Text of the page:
New York University students successfully petitioned to have a chemistry professor fired last month because they found his pre-med course too challenging. That professor is now speaking out about students’ inability to “take responsibility for failure” and the danger of appeasing juvenile demands to be coddled.
Fired for expecting competency
84-year-old Maitland Jones Jr. is a professor of chemistry. Prior to teaching at NYU for fifteen years, he taught at Princeton University from 1964 until 2007, where he worked on over 200 papers, monographs, and books. According to Princeton’s Office of the Dean of Faculty, the lab in which he experimented “was an incubator of scientific and cultural exchange at all levels.”
Jones has a reputation as an academic who “teaches the very knowledge he creates” and whose classes, at least at Princeton, received rave reviews. As recently as 2017, he was celebrated as one of the “Coolest Professors at NYU.”
The New York Times reported that last spring, 82 of his 350 undergraduate students signed a petition against Jones, claiming that his “high-stakes course” was too hard, going so far as to personally blame Jones for their poor test scores.
The petition said, “We urge you to realize that a class with such a high percentage of withdrawals and low grades has failed to make students’ learning and wellbeing a priority and reflects poorly on the chemistry department as well as the institution as a whole.”
According to the Guardian, the petition did not explicitly demand for Jones to be fired. Nevertheless, NYU deans terminated Jones’ contract in August ahead of the fall semester.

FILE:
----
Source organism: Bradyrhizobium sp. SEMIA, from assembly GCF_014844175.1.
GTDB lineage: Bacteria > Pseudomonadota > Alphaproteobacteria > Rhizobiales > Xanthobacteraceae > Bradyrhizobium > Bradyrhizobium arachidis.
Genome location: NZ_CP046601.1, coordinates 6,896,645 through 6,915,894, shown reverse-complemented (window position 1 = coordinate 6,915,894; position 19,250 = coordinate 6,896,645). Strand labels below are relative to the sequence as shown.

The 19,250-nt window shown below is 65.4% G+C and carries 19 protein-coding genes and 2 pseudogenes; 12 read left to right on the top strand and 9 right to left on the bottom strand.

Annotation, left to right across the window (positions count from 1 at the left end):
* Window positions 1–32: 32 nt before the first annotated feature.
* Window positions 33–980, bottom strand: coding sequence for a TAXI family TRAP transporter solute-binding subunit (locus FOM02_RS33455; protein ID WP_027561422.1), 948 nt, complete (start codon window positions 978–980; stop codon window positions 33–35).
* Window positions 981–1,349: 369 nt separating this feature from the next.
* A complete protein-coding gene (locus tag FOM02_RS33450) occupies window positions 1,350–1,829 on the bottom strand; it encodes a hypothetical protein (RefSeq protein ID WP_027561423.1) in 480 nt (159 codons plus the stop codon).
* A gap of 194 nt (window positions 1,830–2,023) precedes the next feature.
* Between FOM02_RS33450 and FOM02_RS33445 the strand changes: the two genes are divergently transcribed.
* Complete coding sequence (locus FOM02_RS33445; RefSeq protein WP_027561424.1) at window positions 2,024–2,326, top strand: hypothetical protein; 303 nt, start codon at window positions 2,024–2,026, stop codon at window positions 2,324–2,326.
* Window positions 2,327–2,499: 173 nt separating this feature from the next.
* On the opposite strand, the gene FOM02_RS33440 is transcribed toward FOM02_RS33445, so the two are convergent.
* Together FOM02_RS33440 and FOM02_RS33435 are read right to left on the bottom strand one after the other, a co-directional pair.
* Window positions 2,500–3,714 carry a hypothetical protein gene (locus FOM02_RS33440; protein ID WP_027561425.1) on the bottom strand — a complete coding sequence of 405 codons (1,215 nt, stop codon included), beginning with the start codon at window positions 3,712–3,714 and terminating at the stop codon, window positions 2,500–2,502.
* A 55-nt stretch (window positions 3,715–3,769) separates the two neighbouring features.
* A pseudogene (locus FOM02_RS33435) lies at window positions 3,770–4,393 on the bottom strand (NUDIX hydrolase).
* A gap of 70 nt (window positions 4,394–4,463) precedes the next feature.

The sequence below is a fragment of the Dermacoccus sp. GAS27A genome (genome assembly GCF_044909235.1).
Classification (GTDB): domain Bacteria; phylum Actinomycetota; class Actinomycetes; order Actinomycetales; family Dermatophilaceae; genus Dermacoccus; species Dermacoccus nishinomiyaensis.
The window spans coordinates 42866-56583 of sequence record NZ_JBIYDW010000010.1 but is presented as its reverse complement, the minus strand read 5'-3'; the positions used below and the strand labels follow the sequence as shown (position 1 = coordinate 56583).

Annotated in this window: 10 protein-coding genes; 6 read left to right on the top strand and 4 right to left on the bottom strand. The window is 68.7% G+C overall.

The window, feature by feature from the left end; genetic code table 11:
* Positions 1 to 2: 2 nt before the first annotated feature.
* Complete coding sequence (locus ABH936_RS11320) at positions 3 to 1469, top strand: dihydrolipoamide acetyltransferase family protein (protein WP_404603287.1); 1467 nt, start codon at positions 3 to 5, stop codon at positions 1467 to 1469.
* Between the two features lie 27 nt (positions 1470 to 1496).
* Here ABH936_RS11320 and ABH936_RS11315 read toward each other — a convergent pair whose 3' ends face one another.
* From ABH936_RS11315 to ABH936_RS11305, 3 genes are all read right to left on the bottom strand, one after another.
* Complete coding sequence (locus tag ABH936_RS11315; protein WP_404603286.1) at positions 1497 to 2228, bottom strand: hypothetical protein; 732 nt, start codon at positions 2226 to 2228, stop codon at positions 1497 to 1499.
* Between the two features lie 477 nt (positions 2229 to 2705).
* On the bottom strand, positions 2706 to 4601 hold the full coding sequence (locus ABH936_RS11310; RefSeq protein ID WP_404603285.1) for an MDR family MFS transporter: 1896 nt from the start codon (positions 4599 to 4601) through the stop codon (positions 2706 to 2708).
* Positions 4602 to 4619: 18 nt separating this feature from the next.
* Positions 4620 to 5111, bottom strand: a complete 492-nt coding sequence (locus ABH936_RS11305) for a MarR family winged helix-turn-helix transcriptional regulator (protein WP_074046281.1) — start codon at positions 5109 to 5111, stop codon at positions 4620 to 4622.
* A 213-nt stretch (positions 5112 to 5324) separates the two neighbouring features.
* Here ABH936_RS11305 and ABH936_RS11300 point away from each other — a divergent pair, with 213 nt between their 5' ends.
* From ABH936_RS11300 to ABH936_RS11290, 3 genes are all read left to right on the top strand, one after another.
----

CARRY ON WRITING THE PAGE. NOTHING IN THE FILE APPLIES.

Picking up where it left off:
Jones later wrote that the “deans never revealed the contents of the petition to me so I was unable to refute it in any way. After several months of silence on their part, on Aug. 2 the deans fired me over the objections of the chemistry department. The administration summarily dismissed the grievance I filed.”
Paramjit Arora, a fellow chemist and colleague of Jones’, told the New York Times, “The deans are obviously going for some bottom line, and they want happy students who are saying great things about the university so more people apply and the U.S. News rankings keep going higher.”
Jones stated that while his “reputation as a chemist and educator has not been seriously damaged,” barring “fair-minded support from departmental and university leadership,” teachers will no longer be able to “transfer their knowledge and experience to the next generation of students and teachers.”
Appeasing the complainers
The New York Times noted that extra to firing Jones, NYU officials tried to appease his former students, enabling them to withdraw from his class retroactively — in what Mark E. Tuckerman, the chemistry department’s chairman referred to as a “one-time exception” — while also offering to review their grades.
Marc A. Walters, director of undergraduate studies, wrote to Jones ahead of his termination, indicating that NYU would “extend a gentle but firm hand to the students and those who pay the tuition bills.”